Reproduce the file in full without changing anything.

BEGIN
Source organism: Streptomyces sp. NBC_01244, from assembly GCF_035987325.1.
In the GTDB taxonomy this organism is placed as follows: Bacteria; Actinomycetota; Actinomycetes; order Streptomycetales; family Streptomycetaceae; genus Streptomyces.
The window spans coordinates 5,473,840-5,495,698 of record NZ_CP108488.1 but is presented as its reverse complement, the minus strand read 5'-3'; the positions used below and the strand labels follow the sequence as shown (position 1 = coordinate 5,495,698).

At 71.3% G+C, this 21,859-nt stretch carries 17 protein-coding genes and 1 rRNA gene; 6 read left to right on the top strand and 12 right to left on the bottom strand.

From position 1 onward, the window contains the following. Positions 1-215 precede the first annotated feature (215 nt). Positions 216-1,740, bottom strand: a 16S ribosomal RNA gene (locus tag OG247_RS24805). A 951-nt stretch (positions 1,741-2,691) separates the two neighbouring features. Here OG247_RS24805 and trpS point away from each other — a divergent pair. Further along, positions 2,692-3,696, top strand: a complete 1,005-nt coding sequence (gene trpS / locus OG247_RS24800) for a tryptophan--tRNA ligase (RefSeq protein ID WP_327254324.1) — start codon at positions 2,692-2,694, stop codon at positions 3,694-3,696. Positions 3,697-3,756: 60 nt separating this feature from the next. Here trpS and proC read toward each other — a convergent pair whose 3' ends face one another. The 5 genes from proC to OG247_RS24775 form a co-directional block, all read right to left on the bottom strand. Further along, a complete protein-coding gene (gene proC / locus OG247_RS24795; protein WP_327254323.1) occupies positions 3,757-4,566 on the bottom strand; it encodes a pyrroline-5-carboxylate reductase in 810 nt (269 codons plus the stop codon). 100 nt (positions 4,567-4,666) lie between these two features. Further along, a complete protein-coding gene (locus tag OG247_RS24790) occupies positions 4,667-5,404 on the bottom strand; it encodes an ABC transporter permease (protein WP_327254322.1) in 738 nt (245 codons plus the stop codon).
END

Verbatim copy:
Source organism: Streptomyces sp. NBC_01244, from assembly GCF_035987325.1.
In the GTDB taxonomy this organism is placed as follows: Bacteria; Actinomycetota; Actinomycetes; order Streptomycetales; family Streptomycetaceae; genus Streptomyces.
The window spans coordinates 5,473,840-5,495,698 of record NZ_CP108488.1 but is presented as its reverse complement, the minus strand read 5'-3'; the positions used below and the strand labels follow the sequence as shown (position 1 = coordinate 5,495,698).

At 71.3% G+C, this 21,859-nt stretch carries 17 protein-coding genes and 1 rRNA gene; 6 read left to right on the top strand and 12 right to left on the bottom strand.

From position 1 onward, the window contains the following. Positions 1-215 precede the first annotated feature (215 nt). Positions 216-1,740, bottom strand: a 16S ribosomal RNA gene (locus tag OG247_RS24805). A 951-nt stretch (positions 1,741-2,691) separates the two neighbouring features. Here OG247_RS24805 and trpS point away from each other — a divergent pair. Further along, positions 2,692-3,696, top strand: a complete 1,005-nt coding sequence (gene trpS / locus OG247_RS24800) for a tryptophan--tRNA ligase (RefSeq protein ID WP_327254324.1) — start codon at positions 2,692-2,694, stop codon at positions 3,694-3,696. Positions 3,697-3,756: 60 nt separating this feature from the next. Here trpS and proC read toward each other — a convergent pair whose 3' ends face one another. The 5 genes from proC to OG247_RS24775 form a co-directional block, all read right to left on the bottom strand. Further along, a complete protein-coding gene (gene proC / locus OG247_RS24795; protein WP_327254323.1) occupies positions 3,757-4,566 on the bottom strand; it encodes a pyrroline-5-carboxylate reductase in 810 nt (269 codons plus the stop codon). 100 nt (positions 4,567-4,666) lie between these two features. Further along, a complete protein-coding gene (locus tag OG247_RS24790) occupies positions 4,667-5,404 on the bottom strand; it encodes an ABC transporter permease (protein WP_327254322.1) in 738 nt (245 codons plus the stop codon).